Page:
This rugged, heavily forested wildlife area is located 10 miles west of Athens at the junction of State Routes 56 and 356. The Waterloo Wildlife Research Station occupies the entire wildlife area.
Although this is essentially a forested area, scattered small openings occur on the ridgetops. Larger reverting fields occur along Hewett Fork, which parallels the eastern edge of the wildlife area. Massive outcrops of Lower Freeport sandstone can be seen at the east end of the area.
Abundant native game species include the gray squirrel, wild turkey, and white-tailed deer. Lesser numbers of fox squirrel and ruffed grouse are found on the area. Cottontail rabbits occur in small numbers in the reverting fields. All of the furbearers common to southeastern Ohio are found on the area.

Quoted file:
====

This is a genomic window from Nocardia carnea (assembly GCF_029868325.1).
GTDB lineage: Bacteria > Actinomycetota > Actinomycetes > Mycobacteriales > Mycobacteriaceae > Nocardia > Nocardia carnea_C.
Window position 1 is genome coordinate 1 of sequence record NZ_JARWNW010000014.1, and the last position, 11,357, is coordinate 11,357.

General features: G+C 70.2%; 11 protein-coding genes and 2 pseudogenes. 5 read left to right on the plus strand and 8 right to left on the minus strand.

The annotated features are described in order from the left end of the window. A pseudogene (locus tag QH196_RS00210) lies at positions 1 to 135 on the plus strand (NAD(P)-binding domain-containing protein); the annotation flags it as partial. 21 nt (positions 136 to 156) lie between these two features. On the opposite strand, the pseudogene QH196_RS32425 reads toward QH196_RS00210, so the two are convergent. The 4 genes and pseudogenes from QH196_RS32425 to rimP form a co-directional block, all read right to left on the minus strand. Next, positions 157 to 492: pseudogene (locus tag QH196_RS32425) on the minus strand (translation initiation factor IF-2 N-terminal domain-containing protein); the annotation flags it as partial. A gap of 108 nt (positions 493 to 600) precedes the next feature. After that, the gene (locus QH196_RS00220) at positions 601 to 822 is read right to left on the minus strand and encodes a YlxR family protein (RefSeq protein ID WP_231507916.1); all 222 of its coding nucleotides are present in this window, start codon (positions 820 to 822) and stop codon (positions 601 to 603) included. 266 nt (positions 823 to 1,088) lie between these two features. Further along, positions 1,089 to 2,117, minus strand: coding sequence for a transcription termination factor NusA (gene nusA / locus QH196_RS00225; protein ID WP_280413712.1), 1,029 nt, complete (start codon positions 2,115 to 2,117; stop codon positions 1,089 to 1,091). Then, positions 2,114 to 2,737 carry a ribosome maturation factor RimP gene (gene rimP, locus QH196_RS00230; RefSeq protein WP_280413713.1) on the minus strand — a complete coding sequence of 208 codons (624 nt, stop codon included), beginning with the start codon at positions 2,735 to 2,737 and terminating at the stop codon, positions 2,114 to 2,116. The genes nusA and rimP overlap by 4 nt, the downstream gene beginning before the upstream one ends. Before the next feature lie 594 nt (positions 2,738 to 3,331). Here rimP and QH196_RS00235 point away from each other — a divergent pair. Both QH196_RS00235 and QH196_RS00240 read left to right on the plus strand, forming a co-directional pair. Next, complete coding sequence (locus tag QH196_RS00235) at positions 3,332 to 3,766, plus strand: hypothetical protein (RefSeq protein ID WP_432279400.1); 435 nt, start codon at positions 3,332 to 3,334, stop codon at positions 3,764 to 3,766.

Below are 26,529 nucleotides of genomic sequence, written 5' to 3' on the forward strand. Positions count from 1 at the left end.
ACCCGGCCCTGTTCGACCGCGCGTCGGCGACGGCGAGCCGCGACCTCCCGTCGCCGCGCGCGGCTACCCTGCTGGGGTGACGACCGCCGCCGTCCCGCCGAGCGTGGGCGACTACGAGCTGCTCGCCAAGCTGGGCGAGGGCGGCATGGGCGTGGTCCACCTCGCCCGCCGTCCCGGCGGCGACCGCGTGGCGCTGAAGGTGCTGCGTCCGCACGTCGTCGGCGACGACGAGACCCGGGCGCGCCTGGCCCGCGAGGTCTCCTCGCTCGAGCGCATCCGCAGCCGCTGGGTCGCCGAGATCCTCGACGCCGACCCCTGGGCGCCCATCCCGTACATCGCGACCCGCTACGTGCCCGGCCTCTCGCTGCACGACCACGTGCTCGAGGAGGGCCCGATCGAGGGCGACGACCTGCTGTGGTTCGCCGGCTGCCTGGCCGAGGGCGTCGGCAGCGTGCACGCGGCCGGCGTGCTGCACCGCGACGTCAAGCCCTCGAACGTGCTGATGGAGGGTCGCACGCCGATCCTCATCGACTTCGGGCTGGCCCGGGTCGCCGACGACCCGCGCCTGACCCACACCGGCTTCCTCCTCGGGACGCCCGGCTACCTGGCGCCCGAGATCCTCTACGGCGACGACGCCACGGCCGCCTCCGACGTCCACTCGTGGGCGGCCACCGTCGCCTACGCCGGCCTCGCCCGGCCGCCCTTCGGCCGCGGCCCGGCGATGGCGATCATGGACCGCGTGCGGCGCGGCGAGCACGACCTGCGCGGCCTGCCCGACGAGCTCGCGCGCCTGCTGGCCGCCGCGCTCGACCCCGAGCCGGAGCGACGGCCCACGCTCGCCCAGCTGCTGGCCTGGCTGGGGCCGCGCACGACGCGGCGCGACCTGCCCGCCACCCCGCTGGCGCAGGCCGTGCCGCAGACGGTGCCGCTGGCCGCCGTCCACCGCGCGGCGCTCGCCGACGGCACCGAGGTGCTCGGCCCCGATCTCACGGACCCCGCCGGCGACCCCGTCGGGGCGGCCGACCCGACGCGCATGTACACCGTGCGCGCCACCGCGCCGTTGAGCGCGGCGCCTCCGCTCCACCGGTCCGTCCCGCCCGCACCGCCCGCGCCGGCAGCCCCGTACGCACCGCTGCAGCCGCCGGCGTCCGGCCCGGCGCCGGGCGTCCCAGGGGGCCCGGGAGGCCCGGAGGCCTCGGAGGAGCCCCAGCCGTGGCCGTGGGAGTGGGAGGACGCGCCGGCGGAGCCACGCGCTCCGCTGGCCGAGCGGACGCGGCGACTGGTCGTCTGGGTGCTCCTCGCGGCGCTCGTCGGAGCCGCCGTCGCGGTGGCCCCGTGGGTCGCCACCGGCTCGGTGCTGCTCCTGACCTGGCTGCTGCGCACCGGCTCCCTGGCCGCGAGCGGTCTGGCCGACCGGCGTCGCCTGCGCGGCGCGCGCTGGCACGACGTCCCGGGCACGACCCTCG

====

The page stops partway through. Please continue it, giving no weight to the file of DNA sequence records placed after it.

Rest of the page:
Approximately 80 species of birds can be seen or heard on the area in a year’s time. Included are cedar waxwing, white-eyed vireo, red-eyed vireo, blue-winged warbler, prairie warbler, yellow warbler, hooded warbler, indigo bunting, Northern mockingbird, wood thrush, Acadian flycatcher, mourning dove, and red-tailed hawk.
Local Number: (740) 589-9930